Bending to touch the floor (down dog)

Gross Motor Development Milestones (per World Health Organization data)

Sitting without support                 5.9 months

Hands-and-knees crawling           8.3 months

Walking with assistance                 9 months

Standing alone                                  10.8 months

Walking alone                                   12 months

These are averages and to see the complete length of the window of achievement for all the above follow this link to the WHO chart: http://www.who.int/childgrowth/standards/mm_windows_graph.pdf?ua=1  For example, the average for sitting with assistance is 5.9 months but the full window is from approx. 3.8 months to 9.2 months.  As you can see there is quite a spread!

To find out more visit one of our classes www.babycollege.co.uk

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Your Baby’s Balance System

Upside down fun
Vestibular stimulation at Baby College

Your baby’s balance system is very important to their overall neurological and physical development and we at Baby College are very aware of its importance and the problems that children can face with an immature balance system.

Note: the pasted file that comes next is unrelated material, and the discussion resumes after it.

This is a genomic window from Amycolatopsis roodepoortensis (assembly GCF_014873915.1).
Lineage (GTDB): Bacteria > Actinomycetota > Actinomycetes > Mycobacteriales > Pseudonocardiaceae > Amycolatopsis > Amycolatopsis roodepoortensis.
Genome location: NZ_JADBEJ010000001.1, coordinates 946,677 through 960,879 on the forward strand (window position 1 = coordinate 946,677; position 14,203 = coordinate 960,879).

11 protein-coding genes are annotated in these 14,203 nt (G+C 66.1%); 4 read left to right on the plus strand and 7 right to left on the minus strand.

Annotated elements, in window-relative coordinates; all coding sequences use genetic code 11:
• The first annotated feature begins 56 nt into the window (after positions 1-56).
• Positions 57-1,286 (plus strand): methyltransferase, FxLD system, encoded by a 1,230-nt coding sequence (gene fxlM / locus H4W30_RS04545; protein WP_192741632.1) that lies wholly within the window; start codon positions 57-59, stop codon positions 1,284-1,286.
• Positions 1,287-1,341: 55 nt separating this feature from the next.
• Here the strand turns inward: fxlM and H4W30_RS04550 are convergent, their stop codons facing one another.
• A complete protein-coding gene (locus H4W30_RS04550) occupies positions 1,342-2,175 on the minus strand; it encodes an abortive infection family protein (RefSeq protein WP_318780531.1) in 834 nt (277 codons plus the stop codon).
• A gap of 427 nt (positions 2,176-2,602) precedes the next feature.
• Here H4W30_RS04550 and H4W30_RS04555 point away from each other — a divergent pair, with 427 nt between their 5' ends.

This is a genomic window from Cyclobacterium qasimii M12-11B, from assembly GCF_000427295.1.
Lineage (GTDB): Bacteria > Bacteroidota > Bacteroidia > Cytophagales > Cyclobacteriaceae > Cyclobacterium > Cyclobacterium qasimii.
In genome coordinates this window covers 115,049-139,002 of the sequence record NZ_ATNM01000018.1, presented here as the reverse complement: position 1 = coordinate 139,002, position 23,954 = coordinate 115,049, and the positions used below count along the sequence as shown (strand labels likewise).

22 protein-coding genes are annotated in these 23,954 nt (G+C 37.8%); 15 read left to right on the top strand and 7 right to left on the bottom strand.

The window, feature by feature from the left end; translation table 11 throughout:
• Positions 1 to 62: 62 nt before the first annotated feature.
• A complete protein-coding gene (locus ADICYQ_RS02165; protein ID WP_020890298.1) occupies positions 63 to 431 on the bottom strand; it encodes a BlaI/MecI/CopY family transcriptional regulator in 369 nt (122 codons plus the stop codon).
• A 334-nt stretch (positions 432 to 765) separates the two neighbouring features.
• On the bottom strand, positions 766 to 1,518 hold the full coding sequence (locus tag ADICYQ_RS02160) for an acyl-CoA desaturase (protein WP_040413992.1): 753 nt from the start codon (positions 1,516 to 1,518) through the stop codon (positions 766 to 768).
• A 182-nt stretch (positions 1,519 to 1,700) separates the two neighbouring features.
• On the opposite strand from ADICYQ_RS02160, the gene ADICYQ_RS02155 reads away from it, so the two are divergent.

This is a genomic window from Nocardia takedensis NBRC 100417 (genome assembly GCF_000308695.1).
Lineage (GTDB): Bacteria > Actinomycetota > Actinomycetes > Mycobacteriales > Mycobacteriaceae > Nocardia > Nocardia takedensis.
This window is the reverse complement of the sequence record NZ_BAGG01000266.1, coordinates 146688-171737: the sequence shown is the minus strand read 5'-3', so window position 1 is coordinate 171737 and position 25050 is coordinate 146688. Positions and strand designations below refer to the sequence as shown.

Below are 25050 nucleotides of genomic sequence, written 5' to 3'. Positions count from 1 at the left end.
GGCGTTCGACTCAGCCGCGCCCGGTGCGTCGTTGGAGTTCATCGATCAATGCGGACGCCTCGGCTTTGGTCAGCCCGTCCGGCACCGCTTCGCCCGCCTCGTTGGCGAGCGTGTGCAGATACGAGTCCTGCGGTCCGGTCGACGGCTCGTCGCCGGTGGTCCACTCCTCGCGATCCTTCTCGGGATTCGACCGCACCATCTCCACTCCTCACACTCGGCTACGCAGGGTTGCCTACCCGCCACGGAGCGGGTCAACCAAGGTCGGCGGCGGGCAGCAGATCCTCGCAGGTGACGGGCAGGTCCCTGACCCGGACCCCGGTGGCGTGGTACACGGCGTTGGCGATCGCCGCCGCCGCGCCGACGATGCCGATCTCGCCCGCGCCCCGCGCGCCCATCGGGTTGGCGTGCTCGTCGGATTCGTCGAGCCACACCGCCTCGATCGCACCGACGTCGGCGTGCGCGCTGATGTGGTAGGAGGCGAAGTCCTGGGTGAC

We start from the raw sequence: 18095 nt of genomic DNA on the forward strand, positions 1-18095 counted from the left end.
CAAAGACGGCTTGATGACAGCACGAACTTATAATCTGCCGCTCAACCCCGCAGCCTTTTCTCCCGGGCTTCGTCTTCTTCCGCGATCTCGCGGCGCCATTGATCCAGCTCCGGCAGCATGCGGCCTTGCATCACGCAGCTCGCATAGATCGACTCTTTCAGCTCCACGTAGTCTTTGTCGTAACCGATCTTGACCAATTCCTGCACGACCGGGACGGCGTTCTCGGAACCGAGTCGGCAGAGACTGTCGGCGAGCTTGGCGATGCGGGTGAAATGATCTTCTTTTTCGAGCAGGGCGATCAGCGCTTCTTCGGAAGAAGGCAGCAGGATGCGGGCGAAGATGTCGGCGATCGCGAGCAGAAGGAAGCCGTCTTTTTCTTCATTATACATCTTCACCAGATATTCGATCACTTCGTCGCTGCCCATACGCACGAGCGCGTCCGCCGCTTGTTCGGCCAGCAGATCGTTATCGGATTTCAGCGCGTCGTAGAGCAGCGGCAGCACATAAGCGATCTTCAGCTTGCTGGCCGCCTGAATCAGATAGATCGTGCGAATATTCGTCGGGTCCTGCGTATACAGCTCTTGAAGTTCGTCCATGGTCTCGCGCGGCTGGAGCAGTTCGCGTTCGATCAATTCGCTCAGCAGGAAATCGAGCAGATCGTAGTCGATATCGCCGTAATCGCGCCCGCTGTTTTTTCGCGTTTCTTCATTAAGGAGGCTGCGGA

How does your balance system work?

Your balance system helps you stand, walk, run, and move without falling. Your eyes, inner ear, and muscles and joints send signals to your brain. These signals help you stay balanced. This system of signals is your vestibular system.

Visual system: Your vision helps you see where your head and body are in relationship to the world around you and to sense motion between you and your environment.

Proprioceptive input: Special sensors sensitive to stretch or pressure in your muscles, tendons, and joints help your brain to know how your feet and legs are positioned compared to the ground and how your head is positioned compared to your chest and shoulders.

Vestibular system: Balance organs in the inner ear tell the brain about the movements and position of your head. There is a set of three tubes (semi-circular canals) in each ear, and these sense when you move your head around and help keep your vision clear. One canal senses up-and-down movement. Another canal senses side-to-side movement. The third canal senses tilting movements. Each canal has hair cells and fluid inside. When you move, the fluid and hair cells move. The hair cells send messages to your brain through the acoustic nerve. Your brain uses this information to help you know where you are in space. There are two further structures in each ear called otoliths (the utricle and saccule). They tell the brain when the head is moving in a straight line (when you are riding in a car or going up or down in an elevator) and sense the position of the head even when it is still (if it is upright or tilted).